8th March 2019
In 2018, 10 high schools became involved in a SASPA-backed project entitled Partnership in Entrepreneurial Education Revolution (PEER). This post looks at what has been achieved and what is promised for the future. So far the efforts have proved very significant.
The 10 schools involved:
Norwood Morialta High School
Victor Harbor High School
Wirreanda Secondary School
Thebarton Senior College
Marryatville High School
Seaton High School
Brighton Secondary School
Charles Campbell College
Glenunga International High School
Heathfield High School
For more information on what has been happening in South Australia and the work of the individual schools visit this page on the SAPSA website.
The key ideas driving the project come from the work of Yong Zhao who is based in the US at the University of Oregon. He has been actively involved with the SA schools and the most recent interaction came in December 2018 when there was a video link organised at Thebarton Senior College.
Yong Zhao’s central theme of ‘entrepreneurial education’ brings together many current pedagogical initiatives and concerns:
- student action and student voice, including in the design and development of the curriculum
- ‘personalised’ learning that is responsive to student interests, drives and ideals, as opposed to ’standardised’ learning that is compromised by a narrow preoccupation with standardised curriculum, teaching and testing
- the effort to raise the status of the ‘soft’ curriculum – capabilities, ‘essential learnings’ personal and social skills etc – and, in particular, to recognise the central place of creativity and ‘entrepreneurship’
- recognition of the mental health challenges facing youth and proactive strategies to address student wellbeing
- the adoption of a more global perspective on education and the ‘connectedness’ of learning across cultures and nations, even in a time of heightened populism.
For an overview of Yong Zhao’s work you can view this short video (2014). There is also this interesting article from the New Internationalist from 1 September 2017 entitled The West and Asian education: a fatal attraction. In the article Yong Zhao argues that at the very time Western nations are attracted to the success of Asian nations, in terms of TIMSS (Trends in Inerntational Maths and Science Study) and PISA (Programme for International Student Assessment) results, Asian nations themselves see the limitations of such success and are attempting to modify both the degree of centralisation and the reliance on standardised testing which characterise their systems of education. In his view, such systems increasingly recognise the need to develop students who are self-motivated, independent and creative.
There is a list below of Yong Zhao’s recent publications .
Outstanding results are already apparent from the SA schools involved in the PEER project. All the various projects show the way that students’ initiative, drive, interest, values, enterprise – or in Yong Zhao’s terms, ’entrepreneurship’ – can bring about significant educational outcomes. It is also interesting how such a diverse range of projects has come from the same initial brief which, essentially, had the students consider, within the context of their particular school, how their ‘entrepreneurship’ could focus on one or more specific areas and leverage improved educational outcomes, for both those driving the project and all those affected by it.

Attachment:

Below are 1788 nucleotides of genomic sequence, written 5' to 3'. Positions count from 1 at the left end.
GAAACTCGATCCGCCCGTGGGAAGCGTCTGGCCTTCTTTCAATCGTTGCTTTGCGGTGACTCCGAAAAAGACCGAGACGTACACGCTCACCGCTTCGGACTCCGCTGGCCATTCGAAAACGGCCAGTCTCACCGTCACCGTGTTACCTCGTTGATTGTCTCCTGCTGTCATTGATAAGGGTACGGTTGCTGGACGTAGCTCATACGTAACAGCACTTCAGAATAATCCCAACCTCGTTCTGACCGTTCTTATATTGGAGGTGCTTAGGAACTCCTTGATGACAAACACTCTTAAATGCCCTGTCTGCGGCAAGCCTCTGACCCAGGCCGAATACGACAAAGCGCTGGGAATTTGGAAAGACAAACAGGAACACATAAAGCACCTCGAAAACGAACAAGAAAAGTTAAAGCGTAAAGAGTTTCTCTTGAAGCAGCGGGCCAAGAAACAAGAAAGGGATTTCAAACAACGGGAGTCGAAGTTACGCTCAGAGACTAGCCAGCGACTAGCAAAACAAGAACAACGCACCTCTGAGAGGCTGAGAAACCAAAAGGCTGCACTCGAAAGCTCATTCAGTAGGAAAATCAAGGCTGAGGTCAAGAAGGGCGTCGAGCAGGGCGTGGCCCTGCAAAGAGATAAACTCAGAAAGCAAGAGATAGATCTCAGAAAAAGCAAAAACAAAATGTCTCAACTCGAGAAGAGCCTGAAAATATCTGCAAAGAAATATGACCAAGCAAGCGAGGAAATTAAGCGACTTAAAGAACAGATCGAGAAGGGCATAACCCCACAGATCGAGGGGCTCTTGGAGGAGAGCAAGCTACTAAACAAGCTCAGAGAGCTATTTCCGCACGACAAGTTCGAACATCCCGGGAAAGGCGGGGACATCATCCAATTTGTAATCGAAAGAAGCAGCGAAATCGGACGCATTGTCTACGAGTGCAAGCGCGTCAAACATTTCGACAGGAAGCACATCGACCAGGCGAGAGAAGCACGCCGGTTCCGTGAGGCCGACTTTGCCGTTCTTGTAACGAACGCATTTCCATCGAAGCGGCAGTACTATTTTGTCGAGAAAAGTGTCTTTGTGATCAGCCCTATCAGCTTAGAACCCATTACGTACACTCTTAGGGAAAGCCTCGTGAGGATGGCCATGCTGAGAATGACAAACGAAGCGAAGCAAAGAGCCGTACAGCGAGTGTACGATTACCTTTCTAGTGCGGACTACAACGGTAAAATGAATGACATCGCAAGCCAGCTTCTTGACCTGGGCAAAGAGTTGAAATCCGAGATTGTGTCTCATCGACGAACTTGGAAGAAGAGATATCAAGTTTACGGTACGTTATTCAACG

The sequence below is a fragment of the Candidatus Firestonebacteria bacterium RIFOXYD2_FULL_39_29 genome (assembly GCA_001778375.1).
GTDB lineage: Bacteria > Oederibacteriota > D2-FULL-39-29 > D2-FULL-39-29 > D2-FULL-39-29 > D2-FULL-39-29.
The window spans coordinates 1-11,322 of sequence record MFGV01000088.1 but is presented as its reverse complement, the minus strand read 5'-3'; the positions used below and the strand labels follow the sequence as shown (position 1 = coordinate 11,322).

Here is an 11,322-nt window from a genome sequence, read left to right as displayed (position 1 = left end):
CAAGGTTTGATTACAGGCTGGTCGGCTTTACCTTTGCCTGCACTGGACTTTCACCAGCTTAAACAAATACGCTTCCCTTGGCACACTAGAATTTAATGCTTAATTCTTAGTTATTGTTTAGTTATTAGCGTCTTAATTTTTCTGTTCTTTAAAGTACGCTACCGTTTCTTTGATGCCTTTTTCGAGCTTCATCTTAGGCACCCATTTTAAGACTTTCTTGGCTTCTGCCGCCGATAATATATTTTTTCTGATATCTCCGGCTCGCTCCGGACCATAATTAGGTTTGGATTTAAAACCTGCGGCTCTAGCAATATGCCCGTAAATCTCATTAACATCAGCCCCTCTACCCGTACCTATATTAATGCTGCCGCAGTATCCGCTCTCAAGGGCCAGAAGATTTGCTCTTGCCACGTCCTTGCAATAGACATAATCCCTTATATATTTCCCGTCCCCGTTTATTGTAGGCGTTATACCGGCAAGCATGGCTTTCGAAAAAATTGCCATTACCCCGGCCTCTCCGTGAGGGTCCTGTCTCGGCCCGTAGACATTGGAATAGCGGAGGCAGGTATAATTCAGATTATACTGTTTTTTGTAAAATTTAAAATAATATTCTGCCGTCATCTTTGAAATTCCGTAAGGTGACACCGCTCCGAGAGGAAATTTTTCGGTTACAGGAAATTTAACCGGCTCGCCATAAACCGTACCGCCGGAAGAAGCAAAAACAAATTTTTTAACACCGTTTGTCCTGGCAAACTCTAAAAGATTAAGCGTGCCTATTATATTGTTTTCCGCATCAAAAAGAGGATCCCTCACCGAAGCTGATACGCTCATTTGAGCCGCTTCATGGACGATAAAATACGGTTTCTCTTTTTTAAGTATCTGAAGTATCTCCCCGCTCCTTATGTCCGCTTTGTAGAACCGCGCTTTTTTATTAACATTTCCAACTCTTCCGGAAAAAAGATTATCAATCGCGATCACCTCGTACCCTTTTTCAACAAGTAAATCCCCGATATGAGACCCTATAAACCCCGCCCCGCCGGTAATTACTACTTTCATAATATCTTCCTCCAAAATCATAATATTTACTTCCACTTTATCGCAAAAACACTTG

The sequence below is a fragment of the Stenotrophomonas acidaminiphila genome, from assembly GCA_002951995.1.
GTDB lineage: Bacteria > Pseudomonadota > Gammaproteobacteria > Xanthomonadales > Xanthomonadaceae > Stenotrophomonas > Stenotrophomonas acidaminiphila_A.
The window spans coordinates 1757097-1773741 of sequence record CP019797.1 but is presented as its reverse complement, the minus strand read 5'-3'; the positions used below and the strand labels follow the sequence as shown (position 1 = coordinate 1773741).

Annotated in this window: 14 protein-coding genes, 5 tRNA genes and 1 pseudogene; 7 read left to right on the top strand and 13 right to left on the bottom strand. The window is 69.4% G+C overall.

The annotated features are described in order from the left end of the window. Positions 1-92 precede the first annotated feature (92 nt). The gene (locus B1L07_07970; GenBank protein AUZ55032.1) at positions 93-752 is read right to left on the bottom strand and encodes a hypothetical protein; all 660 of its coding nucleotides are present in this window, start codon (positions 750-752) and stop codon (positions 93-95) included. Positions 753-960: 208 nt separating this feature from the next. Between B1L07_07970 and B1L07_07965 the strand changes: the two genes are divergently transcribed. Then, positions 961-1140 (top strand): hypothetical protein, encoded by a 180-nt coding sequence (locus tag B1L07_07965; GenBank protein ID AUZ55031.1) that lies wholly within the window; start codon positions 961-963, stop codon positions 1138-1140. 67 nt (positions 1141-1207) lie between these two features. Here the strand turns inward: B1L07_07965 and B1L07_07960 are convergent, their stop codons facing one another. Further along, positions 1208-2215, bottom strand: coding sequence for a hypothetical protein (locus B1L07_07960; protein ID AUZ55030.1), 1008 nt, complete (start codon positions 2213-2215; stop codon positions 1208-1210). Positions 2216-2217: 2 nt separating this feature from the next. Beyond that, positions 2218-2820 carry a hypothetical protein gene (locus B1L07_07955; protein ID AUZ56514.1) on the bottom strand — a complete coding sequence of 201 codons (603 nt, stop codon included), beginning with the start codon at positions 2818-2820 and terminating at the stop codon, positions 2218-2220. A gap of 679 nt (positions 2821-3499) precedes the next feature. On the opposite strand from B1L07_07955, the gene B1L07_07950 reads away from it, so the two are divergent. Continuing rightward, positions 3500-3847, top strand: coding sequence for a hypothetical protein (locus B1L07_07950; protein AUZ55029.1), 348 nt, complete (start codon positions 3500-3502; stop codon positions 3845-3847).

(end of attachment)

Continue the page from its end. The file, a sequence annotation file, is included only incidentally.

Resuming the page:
Not surprisingly, some schools – for example, Charles Campbell – have focused on a type of ‘war on waste’ approach and have built on students’ obvious and ongoing concerns with environmental issues. At the same time, this particular project extends beyond the purely environmental focus and takes in fundamental global issues such as child labour and child exploitation. Brighton is another of the schools that focuses on sustainability as one of its students’ primary concerns.
Another example of a specific project comes from Thebarton. With more than 80 cultures represented in its student body, this particular school community obviously has a ‘global’ perspective and character, The work at Thebarton has seen the development of a ‘student-led peer mentoring program’. As the school describes it, they saw the opportunity to ‘create a powerful student voice’ by connecting their students ‘of different cultures and different experiences’ in order to ‘build positive relationships and meaningful friendships’. The intention is to have the peer-mentoring program attract SACE credits. The school sees the potential of this student-led program to demonstrate the idea of ‘strength in diversity’. They hope to create a model for how to ‘unite students in a truly inclusive environment’. This is the sort of work that has significant benefits for all involved: the students acting as peer mentors, the students receiving the benefits of the mentoring program and the school, including the staff, as a whole. It is a powerful example of ‘social entrepreneurship’.